"The fastest slalom times in the world can't replace the rumble of a big inch V8 or the way that easy muscularity can scoot the tail around with shots of throttle ...  We know all about our depleting fossil fuels and the essential changeability of life but when these cars are gone we'll miss them."

-Kevin Smith, Motor Trend, July 1984


    The continuing restoration and preservation of a classic model from an extinct make (2006 to present)         




     Powered by the once cutting edge LB9 9.5:1 compression ratio, 5.0 liter (305 cubic inch) small block V8 in turn fed by Rochester's own TPI Tuned Port Injection computer controlled EFI system and backed by the (mandatory for that model year) MX0 700R4 four speed automatic overdrive transmission, the 210 horsepower small block was capable of pushing this car to an amazing zero to 60 miles per hour in just 8.2 seconds.  The TA optioned with the new port fuel injected small block could fly through the quarter mile in 16.23 seconds at a trap speed of 87mph and reach a top speed of over 138 mph (thanks to its aerodynamics, overdrive transmission and .303 coefficient of drag). 


     Those numbers may not sound all that great today but way back in 1986 those same numbers were good enough to put the Pontiac Trans Am among the handful of quickest sports cars produced by America ... a far cry back from the basic performance offered by even four door sport sedans of today but one hell of a long step forward from the dismal '70's from whence these types of cars had crawled through the muck of government regulations and climbed out of. 

     In fact, during the dark ages for Detroit just seven years prior, a smogger 400 or 403 was doing good to run the same kind of performance numbers as this TA and it had 95 cubic inches of extra displacement to its advantage.  For comparison, Hot Rod magazine tested a 1977 TA with a 200 horsepower 400cid V8 in it and got a best quarter mile run of 16.02 at 89.64mph and a top speed of 123mph.  


     Performance through technology and doing more with less.  That was the premise of the 1980's as far as performance was concerned.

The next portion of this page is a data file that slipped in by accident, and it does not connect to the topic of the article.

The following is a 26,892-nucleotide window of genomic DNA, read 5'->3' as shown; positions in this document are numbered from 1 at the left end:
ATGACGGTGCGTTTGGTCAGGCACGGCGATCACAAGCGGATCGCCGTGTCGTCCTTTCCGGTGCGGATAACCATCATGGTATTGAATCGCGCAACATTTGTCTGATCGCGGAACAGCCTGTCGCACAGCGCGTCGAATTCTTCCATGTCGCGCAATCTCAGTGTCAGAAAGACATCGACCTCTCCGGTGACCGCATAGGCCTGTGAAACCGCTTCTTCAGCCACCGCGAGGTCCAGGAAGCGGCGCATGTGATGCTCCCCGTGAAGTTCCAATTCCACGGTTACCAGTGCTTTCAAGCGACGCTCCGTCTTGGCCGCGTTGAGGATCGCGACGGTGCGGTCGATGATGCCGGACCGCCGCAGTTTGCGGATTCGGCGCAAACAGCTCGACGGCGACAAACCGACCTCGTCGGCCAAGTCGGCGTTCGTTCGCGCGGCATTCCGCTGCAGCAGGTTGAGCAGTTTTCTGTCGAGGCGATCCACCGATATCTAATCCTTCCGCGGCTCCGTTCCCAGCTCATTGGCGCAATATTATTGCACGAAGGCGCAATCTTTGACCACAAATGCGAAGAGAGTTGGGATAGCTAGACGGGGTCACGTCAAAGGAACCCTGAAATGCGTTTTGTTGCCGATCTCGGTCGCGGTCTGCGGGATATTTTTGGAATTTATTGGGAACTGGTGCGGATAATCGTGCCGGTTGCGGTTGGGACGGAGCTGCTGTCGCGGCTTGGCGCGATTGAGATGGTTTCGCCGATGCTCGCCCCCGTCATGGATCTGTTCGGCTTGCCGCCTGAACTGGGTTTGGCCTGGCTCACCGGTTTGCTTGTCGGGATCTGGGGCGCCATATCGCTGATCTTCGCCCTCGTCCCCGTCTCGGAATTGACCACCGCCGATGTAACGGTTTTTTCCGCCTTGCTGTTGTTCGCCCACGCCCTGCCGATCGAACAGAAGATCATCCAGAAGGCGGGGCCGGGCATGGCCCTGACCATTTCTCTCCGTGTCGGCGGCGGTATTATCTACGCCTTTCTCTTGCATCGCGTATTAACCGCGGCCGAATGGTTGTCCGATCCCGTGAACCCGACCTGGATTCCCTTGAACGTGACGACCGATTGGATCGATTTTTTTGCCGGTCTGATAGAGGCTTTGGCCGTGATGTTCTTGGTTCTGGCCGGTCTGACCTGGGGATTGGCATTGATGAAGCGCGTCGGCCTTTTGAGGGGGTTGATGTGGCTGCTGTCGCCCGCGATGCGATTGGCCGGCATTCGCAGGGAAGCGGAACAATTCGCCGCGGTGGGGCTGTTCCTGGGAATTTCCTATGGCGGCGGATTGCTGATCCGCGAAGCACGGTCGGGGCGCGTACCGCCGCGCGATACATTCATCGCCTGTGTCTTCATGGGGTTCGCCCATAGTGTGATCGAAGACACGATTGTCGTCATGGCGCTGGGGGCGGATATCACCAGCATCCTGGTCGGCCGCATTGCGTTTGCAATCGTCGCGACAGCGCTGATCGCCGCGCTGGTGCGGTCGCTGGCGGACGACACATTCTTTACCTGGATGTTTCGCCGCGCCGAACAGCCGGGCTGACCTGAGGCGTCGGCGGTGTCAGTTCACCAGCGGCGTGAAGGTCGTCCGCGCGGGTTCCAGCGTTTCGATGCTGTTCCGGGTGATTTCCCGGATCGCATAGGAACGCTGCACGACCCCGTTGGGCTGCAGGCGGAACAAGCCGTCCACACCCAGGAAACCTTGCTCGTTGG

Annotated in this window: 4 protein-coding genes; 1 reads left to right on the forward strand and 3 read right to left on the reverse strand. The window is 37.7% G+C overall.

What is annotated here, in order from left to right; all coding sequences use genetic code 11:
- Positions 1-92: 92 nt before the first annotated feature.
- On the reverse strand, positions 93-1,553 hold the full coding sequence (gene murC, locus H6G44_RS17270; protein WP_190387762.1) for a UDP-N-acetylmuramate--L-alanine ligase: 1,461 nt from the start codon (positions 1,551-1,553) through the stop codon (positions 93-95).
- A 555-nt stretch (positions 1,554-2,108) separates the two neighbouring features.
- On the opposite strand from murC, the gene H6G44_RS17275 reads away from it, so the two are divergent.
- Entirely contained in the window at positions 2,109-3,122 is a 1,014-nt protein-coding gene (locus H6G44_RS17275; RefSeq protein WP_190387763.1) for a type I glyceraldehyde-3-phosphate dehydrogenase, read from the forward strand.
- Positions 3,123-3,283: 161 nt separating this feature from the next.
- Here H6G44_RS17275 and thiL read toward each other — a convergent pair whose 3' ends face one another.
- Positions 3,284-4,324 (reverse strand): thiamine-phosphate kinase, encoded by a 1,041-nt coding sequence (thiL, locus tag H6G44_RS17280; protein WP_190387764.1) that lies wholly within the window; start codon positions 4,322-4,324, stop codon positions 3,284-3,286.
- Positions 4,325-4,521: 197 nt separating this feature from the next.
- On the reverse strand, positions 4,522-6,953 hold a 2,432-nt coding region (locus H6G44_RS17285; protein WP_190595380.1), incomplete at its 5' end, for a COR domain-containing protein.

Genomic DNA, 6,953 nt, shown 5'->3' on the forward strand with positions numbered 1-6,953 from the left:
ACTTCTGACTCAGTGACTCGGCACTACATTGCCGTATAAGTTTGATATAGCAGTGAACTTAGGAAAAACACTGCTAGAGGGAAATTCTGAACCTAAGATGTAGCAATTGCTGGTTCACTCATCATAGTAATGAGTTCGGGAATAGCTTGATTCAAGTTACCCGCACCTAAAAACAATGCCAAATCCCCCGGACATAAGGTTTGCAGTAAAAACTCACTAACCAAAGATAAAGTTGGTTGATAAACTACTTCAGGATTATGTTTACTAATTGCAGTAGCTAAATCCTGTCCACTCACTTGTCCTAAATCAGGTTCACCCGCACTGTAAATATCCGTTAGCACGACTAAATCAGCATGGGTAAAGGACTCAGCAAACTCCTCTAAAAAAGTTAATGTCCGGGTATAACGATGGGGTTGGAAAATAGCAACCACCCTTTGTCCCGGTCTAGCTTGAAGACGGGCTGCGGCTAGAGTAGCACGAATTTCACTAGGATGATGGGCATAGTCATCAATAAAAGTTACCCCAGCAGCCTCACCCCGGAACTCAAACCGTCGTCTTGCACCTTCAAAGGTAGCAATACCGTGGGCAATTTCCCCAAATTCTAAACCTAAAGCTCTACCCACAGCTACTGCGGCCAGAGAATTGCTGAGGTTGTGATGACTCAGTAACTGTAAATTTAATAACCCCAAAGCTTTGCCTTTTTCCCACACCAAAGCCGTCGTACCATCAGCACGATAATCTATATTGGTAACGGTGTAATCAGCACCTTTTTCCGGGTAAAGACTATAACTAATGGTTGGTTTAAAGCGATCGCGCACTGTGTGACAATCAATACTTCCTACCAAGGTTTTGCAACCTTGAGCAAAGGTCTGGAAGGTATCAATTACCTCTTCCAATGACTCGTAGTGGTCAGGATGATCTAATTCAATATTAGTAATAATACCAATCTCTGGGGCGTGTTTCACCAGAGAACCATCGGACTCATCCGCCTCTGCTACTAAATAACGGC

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"... the TA's handling is about as close as most people would want to get to an honest-to-God racing platform.  ... The TA's chassis is extremely stiff, and its front and rear roll characteristics are well balanced and tuned to each other.  With near-neutral handling characteristics at the limit of adhesion, and just a trace of understeer that easily transfers into controllable oversteer, the TA ... is a blast to hustle through corners.  It makes good drivers better drivers, and instantly transfers a feeling of confidence to the novice.  It is a car whose handling and acceleration are guaranteed to transform a bored rush-hour commuter into a wide-eyed and grinning enthusiast.  This is a fun car."

- John Hanson, Motor Trend, April 1986.

It's amazing how much this graphic work of mine has been copied and spread across the Internet.   


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"Lean.  Mean.  And outrageously beautiful.  Trans Am for 1986 is raw power, sleek aerodynamics and crisp handling. 
And it's ready to prove its performance title ... whenever you are."

-1986 Pontiac dealer brochure





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"Acclaimed as one of the most visually stunning cars ever built, the Trans Am's styling will no doubt remain timeless.